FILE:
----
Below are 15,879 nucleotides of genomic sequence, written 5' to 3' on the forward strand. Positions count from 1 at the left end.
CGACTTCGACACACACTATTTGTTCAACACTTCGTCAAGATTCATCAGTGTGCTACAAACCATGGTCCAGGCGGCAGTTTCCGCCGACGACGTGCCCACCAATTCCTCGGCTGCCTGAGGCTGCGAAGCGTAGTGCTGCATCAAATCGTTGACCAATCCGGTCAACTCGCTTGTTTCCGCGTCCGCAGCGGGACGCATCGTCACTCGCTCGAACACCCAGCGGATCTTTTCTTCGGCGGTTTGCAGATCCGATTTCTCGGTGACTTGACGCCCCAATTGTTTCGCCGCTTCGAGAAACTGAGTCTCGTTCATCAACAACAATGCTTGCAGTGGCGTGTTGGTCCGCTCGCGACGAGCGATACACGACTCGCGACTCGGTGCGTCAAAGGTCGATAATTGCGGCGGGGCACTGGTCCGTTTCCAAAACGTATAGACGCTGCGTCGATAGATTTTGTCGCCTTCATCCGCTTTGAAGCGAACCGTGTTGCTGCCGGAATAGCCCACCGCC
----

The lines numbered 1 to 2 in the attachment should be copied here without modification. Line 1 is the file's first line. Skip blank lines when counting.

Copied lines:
Below are 15,879 nucleotides of genomic sequence, written 5' to 3' on the forward strand. Positions count from 1 at the left end.
CGACTTCGACACACACTATTTGTTCAACACTTCGTCAAGATTCATCAGTGTGCTACAAACCATGGTCCAGGCGGCAGTTTCCGCCGACGACGTGCCCACCAATTCCTCGGCTGCCTGAGGCTGCGAAGCGTAGTGCTGCATCAAATCGTTGACCAATCCGGTCAACTCGCTTGTTTCCGCGTCCGCAGCGGGACGCATCGTCACTCGCTCGAACACCCAGCGGATCTTTTCTTCGGCGGTTTGCAGATCCGATTTCTCGGTGACTTGACGCCCCAATTGTTTCGCCGCTTCGAGAAACTGAGTCTCGTTCATCAACAACAATGCTTGCAGTGGCGTGTTGGTCCGCTCGCGACGAGCGATACACGACTCGCGACTCGGTGCGTCAAAGGTCGATAATTGCGGCGGGGCACTGGTCCGTTTCCAAAACGTATAGACGCTGCGTCGATAGATTTTGTCGCCTTCATCCGCTTTGAAGCGAACCGTGTTGCTGCCGGAATAGCCCACCGCC